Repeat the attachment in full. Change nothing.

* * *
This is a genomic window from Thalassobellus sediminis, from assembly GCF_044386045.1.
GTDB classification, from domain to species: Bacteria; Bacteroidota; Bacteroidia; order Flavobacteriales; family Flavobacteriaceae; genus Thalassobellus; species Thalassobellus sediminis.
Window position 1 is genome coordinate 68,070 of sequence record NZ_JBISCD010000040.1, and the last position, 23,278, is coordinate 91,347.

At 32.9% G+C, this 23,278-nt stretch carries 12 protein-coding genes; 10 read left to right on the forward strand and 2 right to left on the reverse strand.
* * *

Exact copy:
This is a genomic window from Thalassobellus sediminis, from assembly GCF_044386045.1.
GTDB classification, from domain to species: Bacteria; Bacteroidota; Bacteroidia; order Flavobacteriales; family Flavobacteriaceae; genus Thalassobellus; species Thalassobellus sediminis.
Window position 1 is genome coordinate 68,070 of sequence record NZ_JBISCD010000040.1, and the last position, 23,278, is coordinate 91,347.

At 32.9% G+C, this 23,278-nt stretch carries 12 protein-coding genes; 10 read left to right on the forward strand and 2 right to left on the reverse strand.